The last log I want to touch on is generated from ‘-XX:+PrintGCApplicationStoppedTime’ and ‘-XX:+PrintGCApplicationConcurrentTime’. These flags provide three useful data points:

app-and-stopped-time.png

 

  1. The first point tells us the amount of time the application threads were stopped during a safepoint

  2. The second point tells us the amount of time it took to bring all threads to a safepoint and suspend them

  3. The third point tells us how long the application threads ran between safepoints

 

Moving on to the advanced flags, these options provide valuable insights into the values and thresholds.

The flags are:

-XX:+PrintAdaptiveSizePolicy

Details about the collector ergonomics

-XX:+PrintTenuringDistribution

Survivor space usage and distribution

-XX:+PrintReferenceGC

Time spent processing references

 

Beginning with ‘-XX:+PrintAdaptiveSizePolicy’, this flag adds details about the G1 ergonomics to each of the previously discussed events. This provides an insight into Collection Set selection and pause time estimates.

Looking at a Young Collection, there are five new pieces of information added inside the original detailed log:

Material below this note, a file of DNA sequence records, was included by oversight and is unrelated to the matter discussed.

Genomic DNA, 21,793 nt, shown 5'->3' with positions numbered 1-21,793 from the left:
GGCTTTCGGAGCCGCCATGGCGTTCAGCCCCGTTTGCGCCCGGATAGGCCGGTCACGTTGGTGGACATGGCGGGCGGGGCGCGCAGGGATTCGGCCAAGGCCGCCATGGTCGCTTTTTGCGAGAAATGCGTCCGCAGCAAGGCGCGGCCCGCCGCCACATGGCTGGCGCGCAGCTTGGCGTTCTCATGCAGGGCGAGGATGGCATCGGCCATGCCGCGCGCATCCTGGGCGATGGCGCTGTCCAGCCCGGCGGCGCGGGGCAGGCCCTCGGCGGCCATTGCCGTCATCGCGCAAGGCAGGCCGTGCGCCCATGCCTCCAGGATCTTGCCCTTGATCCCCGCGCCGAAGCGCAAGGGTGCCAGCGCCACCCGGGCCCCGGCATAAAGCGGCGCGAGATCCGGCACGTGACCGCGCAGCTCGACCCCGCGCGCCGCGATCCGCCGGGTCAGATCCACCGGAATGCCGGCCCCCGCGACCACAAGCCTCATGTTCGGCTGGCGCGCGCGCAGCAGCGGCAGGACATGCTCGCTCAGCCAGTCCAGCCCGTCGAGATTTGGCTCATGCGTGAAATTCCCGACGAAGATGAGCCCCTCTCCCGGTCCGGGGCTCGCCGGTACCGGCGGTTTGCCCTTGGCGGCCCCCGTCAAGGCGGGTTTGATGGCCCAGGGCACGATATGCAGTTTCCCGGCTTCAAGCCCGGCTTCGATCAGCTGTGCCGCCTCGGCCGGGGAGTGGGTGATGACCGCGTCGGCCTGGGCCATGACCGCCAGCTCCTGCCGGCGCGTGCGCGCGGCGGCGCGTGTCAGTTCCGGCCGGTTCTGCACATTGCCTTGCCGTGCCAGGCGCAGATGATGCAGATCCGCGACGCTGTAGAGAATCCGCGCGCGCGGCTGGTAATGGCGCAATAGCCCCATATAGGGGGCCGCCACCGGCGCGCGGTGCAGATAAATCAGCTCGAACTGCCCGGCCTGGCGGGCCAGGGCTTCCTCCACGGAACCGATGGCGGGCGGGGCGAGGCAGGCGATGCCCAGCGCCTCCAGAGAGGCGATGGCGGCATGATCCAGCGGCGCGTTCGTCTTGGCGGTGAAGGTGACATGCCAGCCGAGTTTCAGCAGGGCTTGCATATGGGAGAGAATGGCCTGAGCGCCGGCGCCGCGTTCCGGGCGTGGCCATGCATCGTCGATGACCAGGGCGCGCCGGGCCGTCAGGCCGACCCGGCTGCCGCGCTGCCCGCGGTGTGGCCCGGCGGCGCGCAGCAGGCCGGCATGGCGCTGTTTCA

young-ergonomics2.png

  1. The first point tells us the number of cards in the dirty card queue which still need to be processed. It also provides a prediction on how long that processing will take. The prediction includes time for Update RS and Scan RS.

  2. The second point tells us the number of regions that will be included in this collection. The time prediction includes an estimate for object copy.

  3. The third point provides a final CSet and time prediction for the collection. The prediction is a combination of the base time and the young region CSet time.

  4. The fourth point is logged under certain conditions, so you may only see it occasionally. G1 will try expand the heap if the amount of time you spend doing GC work versus application work is greater than a specific threshold. Note: If your min/max heap are the same, expansion cannot occur.

  5. The fifth point is only logged when concurrent marking is requested. There are a few variations of this log around the GC causes, like humongous allocations or if marking tried to initiate while it was already running. The most common form we see is that the heap occupancy is greater than our IHOP and thus marking is started.

 

Immediately following a Young Collection where a concurrent cycle is requested, you will see a Concurrent Cycle ergonomic with a Young Collection initial-mark. The remaining details of this Young Collection remain the same.

concurrent-ergonomics (1).png

 

Once marking completes, you will see a Young Collection with an ergonomic log about mixed collections.

young-mixed-ergonomics.png

 

  1. The first point tells us we’re going to start mixed GCs, because the reclaimable percentage (22.62%) is higher than our default G1HeapWastePercent (5%).